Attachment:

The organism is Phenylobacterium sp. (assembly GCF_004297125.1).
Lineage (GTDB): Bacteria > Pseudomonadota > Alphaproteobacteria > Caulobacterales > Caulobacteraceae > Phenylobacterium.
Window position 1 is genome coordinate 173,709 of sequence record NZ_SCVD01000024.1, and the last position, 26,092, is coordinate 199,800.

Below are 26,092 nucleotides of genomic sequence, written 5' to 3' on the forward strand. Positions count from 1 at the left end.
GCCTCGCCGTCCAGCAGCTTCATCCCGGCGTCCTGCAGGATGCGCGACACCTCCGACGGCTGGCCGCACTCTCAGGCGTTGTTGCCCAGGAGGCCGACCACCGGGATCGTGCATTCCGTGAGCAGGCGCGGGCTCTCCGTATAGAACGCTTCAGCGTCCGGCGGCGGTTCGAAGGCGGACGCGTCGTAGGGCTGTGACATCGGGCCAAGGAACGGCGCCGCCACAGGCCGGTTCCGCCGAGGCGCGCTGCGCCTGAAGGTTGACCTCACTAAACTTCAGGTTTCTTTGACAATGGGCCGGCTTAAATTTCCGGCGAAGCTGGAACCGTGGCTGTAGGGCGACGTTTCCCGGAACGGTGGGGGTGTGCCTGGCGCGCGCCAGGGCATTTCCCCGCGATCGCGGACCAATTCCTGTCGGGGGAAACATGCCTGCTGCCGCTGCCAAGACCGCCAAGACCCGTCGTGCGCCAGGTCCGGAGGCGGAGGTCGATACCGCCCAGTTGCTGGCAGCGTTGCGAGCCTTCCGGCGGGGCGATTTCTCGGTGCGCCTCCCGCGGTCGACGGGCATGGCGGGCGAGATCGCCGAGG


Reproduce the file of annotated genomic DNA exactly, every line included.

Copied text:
The organism is Phenylobacterium sp. (assembly GCF_004297125.1).
Lineage (GTDB): Bacteria > Pseudomonadota > Alphaproteobacteria > Caulobacterales > Caulobacteraceae > Phenylobacterium.
Window position 1 is genome coordinate 173,709 of sequence record NZ_SCVD01000024.1, and the last position, 26,092, is coordinate 199,800.

Below are 26,092 nucleotides of genomic sequence, written 5' to 3' on the forward strand. Positions count from 1 at the left end.
GCCTCGCCGTCCAGCAGCTTCATCCCGGCGTCCTGCAGGATGCGCGACACCTCCGACGGCTGGCCGCACTCTCAGGCGTTGTTGCCCAGGAGGCCGACCACCGGGATCGTGCATTCCGTGAGCAGGCGCGGGCTCTCCGTATAGAACGCTTCAGCGTCCGGCGGCGGTTCGAAGGCGGACGCGTCGTAGGGCTGTGACATCGGGCCAAGGAACGGCGCCGCCACAGGCCGGTTCCGCCGAGGCGCGCTGCGCCTGAAGGTTGACCTCACTAAACTTCAGGTTTCTTTGACAATGGGCCGGCTTAAATTTCCGGCGAAGCTGGAACCGTGGCTGTAGGGCGACGTTTCCCGGAACGGTGGGGGTGTGCCTGGCGCGCGCCAGGGCATTTCCCCGCGATCGCGGACCAATTCCTGTCGGGGGAAACATGCCTGCTGCCGCTGCCAAGACCGCCAAGACCCGTCGTGCGCCAGGTCCGGAGGCGGAGGTCGATACCGCCCAGTTGCTGGCAGCGTTGCGAGCCTTCCGGCGGGGCGATTTCTCGGTGCGCCTCCCGCGGTCGACGGGCATGGCGGGCGAGATCGCCGAGG